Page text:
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Votes

Assuring Safe Passage

Crossing guard Gaela Hime receives Best of Braddock Award for 27 Years of Safe Passage.

Gaela Hime, flanked by Congressman Gerry Connolly, Supervisor John Cook (R-Braddock District), Del. David Bulova, Board of Supervisors Chairman Sharon Bulova and Del. Fisher-Corn received the Best of Braddock’s Most Can-Do Public Employee Award.

Gaela Hime, flanked by Congressman Gerry Connolly, Supervisor John Cook (R-Braddock District), Del. David Bulova, Board of Supervisors Chairman Sharon Bulova and Del. Fisher-Corn received the Best of Braddock’s Most Can-Do Public Employee Award. Photo by Amiee Freeman.

When Gaela Hime started out as a crossing guard, 27 years ago, or "back in the day," crossing guards had to wear skirts and high heels. "We had to wear white gloves and our nylons could not have runs in them," she remembered Wednesday at the Best of Braddock Awards Picnic and Ceremony.

Hime received the Most Can-Do Public Employee in the District (Local Level) Award for her commitment to the community as a crossing guard for three area schools: Robinson Secondary, Oak View and Laurel Ridge elementary schools.

Hime began working as a crossing guard when her son entered kindergarten. Hime initially applied for a job as a bus driver and had begun training when she heard there was a need for crossing guards.

"I have had so much fun learning the kids’ names and the names of their parents and even their dogs. There were perhaps about 10 names each year I didn’t learn."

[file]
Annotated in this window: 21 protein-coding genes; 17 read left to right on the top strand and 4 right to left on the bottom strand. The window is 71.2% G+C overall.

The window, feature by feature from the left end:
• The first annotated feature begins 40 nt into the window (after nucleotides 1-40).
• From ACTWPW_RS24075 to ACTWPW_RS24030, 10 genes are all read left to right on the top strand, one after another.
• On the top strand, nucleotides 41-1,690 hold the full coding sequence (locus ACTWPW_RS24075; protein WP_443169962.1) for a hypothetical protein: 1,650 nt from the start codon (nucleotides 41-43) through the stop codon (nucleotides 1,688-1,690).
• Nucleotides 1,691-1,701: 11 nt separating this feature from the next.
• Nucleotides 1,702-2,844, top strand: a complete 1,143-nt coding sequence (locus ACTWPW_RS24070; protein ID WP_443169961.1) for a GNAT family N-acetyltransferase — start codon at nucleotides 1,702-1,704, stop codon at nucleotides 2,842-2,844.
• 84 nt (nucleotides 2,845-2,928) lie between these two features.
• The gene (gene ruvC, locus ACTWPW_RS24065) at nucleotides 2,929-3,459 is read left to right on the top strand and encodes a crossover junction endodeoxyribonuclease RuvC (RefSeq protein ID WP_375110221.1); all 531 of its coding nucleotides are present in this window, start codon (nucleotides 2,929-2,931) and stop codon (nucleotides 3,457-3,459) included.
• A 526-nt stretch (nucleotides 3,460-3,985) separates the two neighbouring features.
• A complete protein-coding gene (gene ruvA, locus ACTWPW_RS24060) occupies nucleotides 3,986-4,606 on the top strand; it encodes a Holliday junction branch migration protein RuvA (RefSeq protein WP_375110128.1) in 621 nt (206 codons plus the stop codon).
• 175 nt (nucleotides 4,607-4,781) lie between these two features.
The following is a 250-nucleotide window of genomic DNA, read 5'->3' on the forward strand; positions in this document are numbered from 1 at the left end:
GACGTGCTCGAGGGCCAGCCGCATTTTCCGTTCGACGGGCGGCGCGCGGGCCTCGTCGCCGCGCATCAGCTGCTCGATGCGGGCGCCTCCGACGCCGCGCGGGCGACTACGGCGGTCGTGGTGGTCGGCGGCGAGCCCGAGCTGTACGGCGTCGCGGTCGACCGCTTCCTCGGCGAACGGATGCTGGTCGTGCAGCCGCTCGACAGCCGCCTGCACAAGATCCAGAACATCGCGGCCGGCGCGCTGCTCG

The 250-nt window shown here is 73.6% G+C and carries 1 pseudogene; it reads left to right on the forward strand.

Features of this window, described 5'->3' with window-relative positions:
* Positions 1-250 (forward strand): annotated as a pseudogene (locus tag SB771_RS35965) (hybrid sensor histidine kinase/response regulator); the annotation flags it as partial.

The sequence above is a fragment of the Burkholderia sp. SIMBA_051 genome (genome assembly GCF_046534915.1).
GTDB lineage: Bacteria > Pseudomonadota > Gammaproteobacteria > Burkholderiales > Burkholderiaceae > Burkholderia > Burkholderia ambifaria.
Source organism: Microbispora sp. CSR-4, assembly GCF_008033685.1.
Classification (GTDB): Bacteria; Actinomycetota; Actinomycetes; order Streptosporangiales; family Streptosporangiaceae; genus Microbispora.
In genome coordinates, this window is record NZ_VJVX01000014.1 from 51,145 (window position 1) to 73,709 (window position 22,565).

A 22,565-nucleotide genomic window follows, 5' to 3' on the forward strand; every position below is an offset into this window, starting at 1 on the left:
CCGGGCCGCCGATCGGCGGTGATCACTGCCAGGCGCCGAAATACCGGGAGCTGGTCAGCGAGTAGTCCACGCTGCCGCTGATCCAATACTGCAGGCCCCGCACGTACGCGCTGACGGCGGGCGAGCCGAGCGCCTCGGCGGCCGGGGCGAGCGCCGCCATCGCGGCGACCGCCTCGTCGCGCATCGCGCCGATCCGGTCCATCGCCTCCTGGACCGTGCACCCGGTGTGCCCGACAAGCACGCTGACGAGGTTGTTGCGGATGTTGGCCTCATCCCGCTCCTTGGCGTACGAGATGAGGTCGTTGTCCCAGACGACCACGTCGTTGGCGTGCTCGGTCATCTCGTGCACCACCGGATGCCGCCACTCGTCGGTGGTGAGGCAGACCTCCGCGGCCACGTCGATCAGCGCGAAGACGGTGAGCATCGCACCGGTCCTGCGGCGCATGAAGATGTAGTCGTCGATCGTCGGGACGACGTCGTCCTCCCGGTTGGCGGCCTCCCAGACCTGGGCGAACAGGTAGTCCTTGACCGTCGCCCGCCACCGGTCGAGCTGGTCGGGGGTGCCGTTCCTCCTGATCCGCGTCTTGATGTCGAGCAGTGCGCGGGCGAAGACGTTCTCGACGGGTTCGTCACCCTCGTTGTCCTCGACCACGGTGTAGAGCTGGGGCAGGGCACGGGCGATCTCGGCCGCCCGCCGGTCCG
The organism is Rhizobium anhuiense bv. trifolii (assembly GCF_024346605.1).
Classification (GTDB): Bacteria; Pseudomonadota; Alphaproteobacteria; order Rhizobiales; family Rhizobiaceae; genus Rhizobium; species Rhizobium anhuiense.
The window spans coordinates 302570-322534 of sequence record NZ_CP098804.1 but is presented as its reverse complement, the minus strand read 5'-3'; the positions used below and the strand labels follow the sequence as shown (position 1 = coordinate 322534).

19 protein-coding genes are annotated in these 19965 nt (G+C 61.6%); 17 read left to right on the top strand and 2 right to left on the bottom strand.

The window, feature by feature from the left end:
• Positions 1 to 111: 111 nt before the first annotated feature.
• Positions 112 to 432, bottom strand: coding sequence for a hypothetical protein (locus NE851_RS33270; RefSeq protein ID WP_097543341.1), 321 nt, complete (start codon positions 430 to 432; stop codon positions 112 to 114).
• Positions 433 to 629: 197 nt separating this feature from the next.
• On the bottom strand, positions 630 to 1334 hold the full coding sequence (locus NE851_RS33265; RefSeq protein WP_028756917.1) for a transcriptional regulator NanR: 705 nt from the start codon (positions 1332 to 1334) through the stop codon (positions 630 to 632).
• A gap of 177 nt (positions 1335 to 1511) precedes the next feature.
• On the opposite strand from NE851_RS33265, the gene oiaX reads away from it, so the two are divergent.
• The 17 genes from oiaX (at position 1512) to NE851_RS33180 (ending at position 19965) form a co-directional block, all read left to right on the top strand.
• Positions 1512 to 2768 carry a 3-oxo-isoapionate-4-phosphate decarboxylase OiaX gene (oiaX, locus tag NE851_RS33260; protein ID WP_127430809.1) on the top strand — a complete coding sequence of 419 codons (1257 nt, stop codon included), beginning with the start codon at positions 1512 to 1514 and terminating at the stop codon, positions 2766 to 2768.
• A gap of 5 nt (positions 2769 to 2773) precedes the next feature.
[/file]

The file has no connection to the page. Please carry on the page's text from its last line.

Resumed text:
Hime was nominated by Lisa Waldrop, a member of the Robinson Secondary PTSA. In her nominating essay, Waldrop wrote that what makes Hime "exceptional is her ability to remember the names of the students and parents she has dealt with over the years. Children, boys and girls alike, stop to give her hugs or high-fives. She will always be remembered for her smile as she assured us safe passage when we crossed the street every day for the last 27 years."

As a crossing guard, Hime developed a special connection with the student patrols. She joked that she even tried to teach the patrols proper grammar while working with them. "You never begin a sentence with ‘Me.’ I tried to teach them that," she laughed.

In her 27 years as guard she worked with numerous patrols, the older of whom are now grown with families of their own. Hime said recently she became reacquainted with one of the patrols who is now herself an elementary school teacher with young children.

Hime retired on May 18. She lives in Kings Park West.